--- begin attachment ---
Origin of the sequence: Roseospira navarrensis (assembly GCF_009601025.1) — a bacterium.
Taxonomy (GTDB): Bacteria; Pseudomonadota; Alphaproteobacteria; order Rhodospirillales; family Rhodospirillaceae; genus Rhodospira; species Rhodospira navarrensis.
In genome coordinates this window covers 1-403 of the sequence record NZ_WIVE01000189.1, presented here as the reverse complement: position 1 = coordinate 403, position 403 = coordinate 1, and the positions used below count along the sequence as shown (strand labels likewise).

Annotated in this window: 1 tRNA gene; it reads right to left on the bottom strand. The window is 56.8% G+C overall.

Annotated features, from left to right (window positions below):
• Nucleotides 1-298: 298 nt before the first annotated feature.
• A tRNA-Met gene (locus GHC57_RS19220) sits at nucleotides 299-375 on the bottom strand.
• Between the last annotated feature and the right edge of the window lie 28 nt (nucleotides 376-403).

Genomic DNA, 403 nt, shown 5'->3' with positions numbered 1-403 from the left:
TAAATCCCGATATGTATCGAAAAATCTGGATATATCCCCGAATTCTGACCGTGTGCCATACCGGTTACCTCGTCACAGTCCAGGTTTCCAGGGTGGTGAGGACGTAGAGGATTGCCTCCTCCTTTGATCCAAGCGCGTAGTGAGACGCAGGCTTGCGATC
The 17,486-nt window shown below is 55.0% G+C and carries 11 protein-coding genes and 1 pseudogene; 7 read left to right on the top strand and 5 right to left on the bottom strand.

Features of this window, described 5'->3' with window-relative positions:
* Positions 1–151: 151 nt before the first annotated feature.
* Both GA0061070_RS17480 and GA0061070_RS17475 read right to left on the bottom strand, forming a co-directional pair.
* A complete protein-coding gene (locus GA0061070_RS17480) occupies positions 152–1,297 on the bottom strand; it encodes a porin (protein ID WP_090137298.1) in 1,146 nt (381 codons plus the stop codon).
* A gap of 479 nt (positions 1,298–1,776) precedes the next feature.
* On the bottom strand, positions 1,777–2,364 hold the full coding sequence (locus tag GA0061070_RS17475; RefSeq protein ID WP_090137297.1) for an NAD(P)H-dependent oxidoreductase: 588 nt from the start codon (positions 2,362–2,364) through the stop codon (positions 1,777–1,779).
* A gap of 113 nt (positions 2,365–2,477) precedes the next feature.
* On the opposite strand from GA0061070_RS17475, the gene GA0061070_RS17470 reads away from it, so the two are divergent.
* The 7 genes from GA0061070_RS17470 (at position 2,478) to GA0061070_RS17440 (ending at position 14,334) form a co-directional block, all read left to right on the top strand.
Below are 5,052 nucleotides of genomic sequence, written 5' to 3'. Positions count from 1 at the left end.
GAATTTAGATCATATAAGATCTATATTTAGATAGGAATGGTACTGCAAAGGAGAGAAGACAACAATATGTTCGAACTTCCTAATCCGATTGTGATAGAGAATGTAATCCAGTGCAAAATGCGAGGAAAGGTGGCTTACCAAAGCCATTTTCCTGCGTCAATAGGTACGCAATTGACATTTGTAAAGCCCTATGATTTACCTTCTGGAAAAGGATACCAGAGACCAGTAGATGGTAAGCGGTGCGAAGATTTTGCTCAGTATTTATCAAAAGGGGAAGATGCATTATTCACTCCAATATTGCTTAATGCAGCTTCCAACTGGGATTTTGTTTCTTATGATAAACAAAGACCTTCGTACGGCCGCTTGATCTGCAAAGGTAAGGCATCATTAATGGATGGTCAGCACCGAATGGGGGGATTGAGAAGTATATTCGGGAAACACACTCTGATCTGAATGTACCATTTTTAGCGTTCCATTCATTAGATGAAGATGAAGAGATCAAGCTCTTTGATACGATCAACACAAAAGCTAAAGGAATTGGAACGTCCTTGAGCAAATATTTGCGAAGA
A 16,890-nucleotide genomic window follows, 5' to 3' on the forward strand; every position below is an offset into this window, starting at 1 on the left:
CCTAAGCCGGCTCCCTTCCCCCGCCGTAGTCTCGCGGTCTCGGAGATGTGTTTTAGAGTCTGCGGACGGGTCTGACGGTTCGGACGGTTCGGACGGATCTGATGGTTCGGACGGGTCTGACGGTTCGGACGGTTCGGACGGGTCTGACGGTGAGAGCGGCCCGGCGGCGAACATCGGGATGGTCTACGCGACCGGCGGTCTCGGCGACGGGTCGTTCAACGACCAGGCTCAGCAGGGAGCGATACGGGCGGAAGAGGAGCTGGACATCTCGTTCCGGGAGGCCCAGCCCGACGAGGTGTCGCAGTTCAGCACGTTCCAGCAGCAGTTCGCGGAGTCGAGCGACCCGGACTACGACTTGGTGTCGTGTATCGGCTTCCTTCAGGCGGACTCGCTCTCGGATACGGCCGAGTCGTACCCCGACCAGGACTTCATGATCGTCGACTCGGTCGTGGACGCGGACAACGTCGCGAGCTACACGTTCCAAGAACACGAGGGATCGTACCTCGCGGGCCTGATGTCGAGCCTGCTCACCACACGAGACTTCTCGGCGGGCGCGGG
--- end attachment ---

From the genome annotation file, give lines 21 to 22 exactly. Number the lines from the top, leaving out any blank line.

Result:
Below are 5,052 nucleotides of genomic sequence, written 5' to 3'. Positions count from 1 at the left end.
GAATTTAGATCATATAAGATCTATATTTAGATAGGAATGGTACTGCAAAGGAGAGAAGACAACAATATGTTCGAACTTCCTAATCCGATTGTGATAGAGAATGTAATCCAGTGCAAAATGCGAGGAAAGGTGGCTTACCAAAGCCATTTTCCTGCGTCAATAGGTACGCAATTGACATTTGTAAAGCCCTATGATTTACCTTCTGGAAAAGGATACCAGAGACCAGTAGATGGTAAGCGGTGCGAAGATTTTGCTCAGTATTTATCAAAAGGGGAAGATGCATTATTCACTCCAATATTGCTTAATGCAGCTTCCAACTGGGATTTTGTTTCTTATGATAAACAAAGACCTTCGTACGGCCGCTTGATCTGCAAAGGTAAGGCATCATTAATGGATGGTCAGCACCGAATGGGGGGATTGAGAAGTATATTCGGGAAACACACTCTGATCTGAATGTACCATTTTTAGCGTTCCATTCATTAGATGAAGATGAAGAGATCAAGCTCTTTGATACGATCAACACAAAAGCTAAAGGAATTGGAACGTCCTTGAGCAAATATTTGCGAAGA